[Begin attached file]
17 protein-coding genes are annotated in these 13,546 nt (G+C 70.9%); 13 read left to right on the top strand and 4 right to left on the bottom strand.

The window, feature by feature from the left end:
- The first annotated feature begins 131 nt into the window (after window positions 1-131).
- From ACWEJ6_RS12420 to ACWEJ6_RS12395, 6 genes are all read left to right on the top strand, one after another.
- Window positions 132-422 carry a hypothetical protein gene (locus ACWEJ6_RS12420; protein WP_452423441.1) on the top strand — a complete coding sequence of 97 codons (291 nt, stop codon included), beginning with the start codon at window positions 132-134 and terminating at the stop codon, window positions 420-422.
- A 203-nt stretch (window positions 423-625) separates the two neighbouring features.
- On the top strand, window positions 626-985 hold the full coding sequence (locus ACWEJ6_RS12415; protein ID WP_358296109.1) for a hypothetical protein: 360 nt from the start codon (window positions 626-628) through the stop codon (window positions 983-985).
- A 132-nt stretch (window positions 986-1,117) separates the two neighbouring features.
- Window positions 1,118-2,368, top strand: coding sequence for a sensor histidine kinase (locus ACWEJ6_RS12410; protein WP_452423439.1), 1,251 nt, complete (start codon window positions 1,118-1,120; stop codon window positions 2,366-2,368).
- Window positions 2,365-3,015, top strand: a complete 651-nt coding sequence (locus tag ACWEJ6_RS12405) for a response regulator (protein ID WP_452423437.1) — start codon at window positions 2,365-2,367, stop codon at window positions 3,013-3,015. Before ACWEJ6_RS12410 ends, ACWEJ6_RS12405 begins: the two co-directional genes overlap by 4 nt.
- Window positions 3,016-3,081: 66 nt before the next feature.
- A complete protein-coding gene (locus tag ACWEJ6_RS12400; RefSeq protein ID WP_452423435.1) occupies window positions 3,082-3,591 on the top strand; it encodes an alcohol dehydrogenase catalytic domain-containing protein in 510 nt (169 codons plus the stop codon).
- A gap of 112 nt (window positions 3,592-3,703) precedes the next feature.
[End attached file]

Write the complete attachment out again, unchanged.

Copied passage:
17 protein-coding genes are annotated in these 13,546 nt (G+C 70.9%); 13 read left to right on the top strand and 4 right to left on the bottom strand.

The window, feature by feature from the left end:
- The first annotated feature begins 131 nt into the window (after window positions 1-131).
- From ACWEJ6_RS12420 to ACWEJ6_RS12395, 6 genes are all read left to right on the top strand, one after another.
- Window positions 132-422 carry a hypothetical protein gene (locus ACWEJ6_RS12420; protein WP_452423441.1) on the top strand — a complete coding sequence of 97 codons (291 nt, stop codon included), beginning with the start codon at window positions 132-134 and terminating at the stop codon, window positions 420-422.
- A 203-nt stretch (window positions 423-625) separates the two neighbouring features.
- On the top strand, window positions 626-985 hold the full coding sequence (locus ACWEJ6_RS12415; protein ID WP_358296109.1) for a hypothetical protein: 360 nt from the start codon (window positions 626-628) through the stop codon (window positions 983-985).
- A 132-nt stretch (window positions 986-1,117) separates the two neighbouring features.
- Window positions 1,118-2,368, top strand: coding sequence for a sensor histidine kinase (locus ACWEJ6_RS12410; protein WP_452423439.1), 1,251 nt, complete (start codon window positions 1,118-1,120; stop codon window positions 2,366-2,368).
- Window positions 2,365-3,015, top strand: a complete 651-nt coding sequence (locus tag ACWEJ6_RS12405) for a response regulator (protein ID WP_452423437.1) — start codon at window positions 2,365-2,367, stop codon at window positions 3,013-3,015. Before ACWEJ6_RS12410 ends, ACWEJ6_RS12405 begins: the two co-directional genes overlap by 4 nt.
- Window positions 3,016-3,081: 66 nt before the next feature.
- A complete protein-coding gene (locus tag ACWEJ6_RS12400; RefSeq protein ID WP_452423435.1) occupies window positions 3,082-3,591 on the top strand; it encodes an alcohol dehydrogenase catalytic domain-containing protein in 510 nt (169 codons plus the stop codon).
- A gap of 112 nt (window positions 3,592-3,703) precedes the next feature.